So. I learned today that Leonard Cohen had died earlier in the week. It was not entirely unexpected – in fact, it had sort of been announced a few weeks ago. Yet, I have so much emotional baggage riding on his songs; there’s a great sense of loss. Continue reading
To me, Don Pardo was always that voice on Zappa in New York, blending perfectly into the weird mix of pop, genius, misogyny, and head-desk humour that make us this classic album. It was only after the internet and youtube that I learned who Don was, and discovered gems like the performance above, from Saturday Night Live.
Another actor I adore dies. Not a big surprise, I guess – she was not exactly young – but it makes me sad. I guess that when actors of her generation pass away, more than anything I stop to remember, and I’m reminded that I’m not young anymore. So many great movies, so many great actors, so much I did years and years ago with friends I may have lost along the way. I was looking at the Bacall filmography, smiling and remembering, and it occured to me that most these movies I have seen I no longer remember when, where, or who I was with.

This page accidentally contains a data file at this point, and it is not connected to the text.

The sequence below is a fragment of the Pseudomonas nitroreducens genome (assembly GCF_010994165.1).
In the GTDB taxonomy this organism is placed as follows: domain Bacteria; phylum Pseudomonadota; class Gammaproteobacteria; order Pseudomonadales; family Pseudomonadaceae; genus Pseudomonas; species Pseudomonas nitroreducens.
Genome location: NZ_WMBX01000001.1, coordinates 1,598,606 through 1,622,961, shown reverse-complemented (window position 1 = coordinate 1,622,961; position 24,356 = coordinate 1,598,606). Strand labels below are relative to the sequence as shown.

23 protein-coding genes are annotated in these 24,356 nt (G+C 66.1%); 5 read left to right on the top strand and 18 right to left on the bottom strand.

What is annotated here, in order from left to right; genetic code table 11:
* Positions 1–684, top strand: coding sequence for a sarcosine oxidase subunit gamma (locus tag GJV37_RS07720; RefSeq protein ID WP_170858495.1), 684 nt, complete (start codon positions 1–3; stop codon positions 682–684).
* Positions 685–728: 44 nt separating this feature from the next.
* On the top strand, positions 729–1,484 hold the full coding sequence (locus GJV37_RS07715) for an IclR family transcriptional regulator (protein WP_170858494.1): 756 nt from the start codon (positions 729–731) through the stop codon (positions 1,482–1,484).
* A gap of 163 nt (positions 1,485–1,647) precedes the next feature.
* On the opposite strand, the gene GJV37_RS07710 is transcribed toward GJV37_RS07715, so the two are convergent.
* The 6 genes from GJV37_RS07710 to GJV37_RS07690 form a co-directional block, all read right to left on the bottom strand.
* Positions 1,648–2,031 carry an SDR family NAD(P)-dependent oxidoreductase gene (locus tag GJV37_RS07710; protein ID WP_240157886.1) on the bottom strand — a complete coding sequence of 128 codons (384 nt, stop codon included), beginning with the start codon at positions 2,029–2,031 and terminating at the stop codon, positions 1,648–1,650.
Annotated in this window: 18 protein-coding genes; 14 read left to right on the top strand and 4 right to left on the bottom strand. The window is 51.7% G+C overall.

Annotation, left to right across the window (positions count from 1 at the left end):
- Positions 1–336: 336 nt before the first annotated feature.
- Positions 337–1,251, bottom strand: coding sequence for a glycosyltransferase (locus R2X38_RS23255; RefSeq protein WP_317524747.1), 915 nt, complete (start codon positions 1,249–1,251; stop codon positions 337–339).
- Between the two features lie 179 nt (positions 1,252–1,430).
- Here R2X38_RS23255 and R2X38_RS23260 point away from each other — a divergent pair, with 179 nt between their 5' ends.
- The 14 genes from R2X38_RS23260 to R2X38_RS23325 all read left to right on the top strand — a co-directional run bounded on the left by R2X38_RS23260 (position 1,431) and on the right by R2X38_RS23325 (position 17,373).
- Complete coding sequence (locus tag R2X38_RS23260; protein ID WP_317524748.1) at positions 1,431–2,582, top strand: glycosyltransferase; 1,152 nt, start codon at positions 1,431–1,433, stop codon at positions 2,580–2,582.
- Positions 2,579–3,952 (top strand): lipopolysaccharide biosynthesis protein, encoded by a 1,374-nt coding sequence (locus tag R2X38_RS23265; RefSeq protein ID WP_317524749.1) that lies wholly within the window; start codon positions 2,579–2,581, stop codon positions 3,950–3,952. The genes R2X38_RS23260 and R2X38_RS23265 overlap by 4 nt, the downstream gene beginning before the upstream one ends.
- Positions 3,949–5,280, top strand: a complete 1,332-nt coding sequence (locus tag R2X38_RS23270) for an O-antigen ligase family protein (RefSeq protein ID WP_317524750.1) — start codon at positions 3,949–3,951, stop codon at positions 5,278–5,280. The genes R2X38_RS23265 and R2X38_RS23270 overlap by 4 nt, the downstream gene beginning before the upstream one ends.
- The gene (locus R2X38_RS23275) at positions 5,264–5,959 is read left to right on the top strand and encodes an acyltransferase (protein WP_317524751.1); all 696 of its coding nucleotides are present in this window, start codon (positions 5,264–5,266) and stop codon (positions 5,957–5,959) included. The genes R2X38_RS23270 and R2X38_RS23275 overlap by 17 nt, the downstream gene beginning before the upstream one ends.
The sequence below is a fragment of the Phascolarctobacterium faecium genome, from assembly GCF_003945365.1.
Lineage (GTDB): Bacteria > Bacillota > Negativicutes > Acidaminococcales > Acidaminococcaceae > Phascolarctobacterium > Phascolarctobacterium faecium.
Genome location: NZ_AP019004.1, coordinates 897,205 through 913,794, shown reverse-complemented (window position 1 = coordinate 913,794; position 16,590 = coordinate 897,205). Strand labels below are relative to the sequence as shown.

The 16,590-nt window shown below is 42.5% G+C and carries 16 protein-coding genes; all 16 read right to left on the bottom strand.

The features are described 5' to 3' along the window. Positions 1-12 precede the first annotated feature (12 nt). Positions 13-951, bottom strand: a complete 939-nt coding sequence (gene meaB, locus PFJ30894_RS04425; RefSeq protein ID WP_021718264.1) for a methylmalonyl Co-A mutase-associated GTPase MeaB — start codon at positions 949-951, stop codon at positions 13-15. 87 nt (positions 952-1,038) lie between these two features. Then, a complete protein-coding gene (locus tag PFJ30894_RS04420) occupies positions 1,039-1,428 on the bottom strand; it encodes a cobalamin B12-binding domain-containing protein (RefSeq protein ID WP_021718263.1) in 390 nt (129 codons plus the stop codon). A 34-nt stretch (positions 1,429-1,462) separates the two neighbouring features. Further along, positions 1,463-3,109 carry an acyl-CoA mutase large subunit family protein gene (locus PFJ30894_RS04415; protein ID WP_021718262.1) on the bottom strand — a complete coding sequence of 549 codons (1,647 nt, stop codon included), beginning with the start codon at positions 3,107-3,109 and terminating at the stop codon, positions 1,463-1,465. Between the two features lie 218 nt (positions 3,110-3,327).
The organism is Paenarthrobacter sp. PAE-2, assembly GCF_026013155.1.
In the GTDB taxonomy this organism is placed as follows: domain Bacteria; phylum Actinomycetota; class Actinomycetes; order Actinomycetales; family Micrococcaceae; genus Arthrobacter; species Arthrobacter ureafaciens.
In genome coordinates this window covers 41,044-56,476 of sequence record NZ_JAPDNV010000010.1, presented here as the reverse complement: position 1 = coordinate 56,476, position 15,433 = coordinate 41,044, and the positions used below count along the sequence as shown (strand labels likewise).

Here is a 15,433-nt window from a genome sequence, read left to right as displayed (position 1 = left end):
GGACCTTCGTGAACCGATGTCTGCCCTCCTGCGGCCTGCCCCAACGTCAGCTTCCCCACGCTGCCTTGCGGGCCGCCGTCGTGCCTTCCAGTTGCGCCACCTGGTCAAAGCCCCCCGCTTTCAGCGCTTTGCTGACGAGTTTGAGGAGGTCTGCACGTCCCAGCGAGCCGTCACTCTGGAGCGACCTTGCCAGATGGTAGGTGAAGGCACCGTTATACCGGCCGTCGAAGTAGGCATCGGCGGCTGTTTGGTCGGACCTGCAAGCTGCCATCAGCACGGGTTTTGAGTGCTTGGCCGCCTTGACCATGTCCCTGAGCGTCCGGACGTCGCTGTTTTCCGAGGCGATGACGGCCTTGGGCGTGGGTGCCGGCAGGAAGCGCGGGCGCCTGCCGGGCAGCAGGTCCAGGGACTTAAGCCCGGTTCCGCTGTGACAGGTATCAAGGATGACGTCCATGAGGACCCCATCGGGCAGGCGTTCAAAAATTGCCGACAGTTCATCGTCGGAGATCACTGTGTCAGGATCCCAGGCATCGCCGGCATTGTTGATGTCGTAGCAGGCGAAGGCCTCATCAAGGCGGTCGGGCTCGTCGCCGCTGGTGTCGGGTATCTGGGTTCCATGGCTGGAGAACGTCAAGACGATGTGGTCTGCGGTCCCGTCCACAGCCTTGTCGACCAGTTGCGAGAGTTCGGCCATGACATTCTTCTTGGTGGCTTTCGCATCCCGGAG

Anyway. Time to watch The Big Sleep one more time. And be thankful for all the memories.
We don’t read and write poetry because it’s cute. We read and write poetry because we are members of the human race. And the human race is filled with passion. And medicine, law, business, engineering, these are noble pursuits and necessary to sustain life. But poetry, beauty, romance, love, these are what we stay alive for. To quote from Whitman, “O me! O life!… of the questions of these recurring; of the endless trains of the faithless… of cities filled with the foolish; what good amid these, O me, O life?” Answer. That you are here – that life exists, and identity; that the powerful play goes on and you may contribute a verse. That the powerful play *goes on* and you may contribute a verse. What will your verse be?
It’s been a week, and I should have posted earlier, etc. etc. But…
Bob Casale, guitarist, keyboard player, and founding member of Devo, died last week. Bob2 (as he was known) was key to the unique sound of Devo, in his role as both musician and sound engineer on all the original Devo albums. Continue reading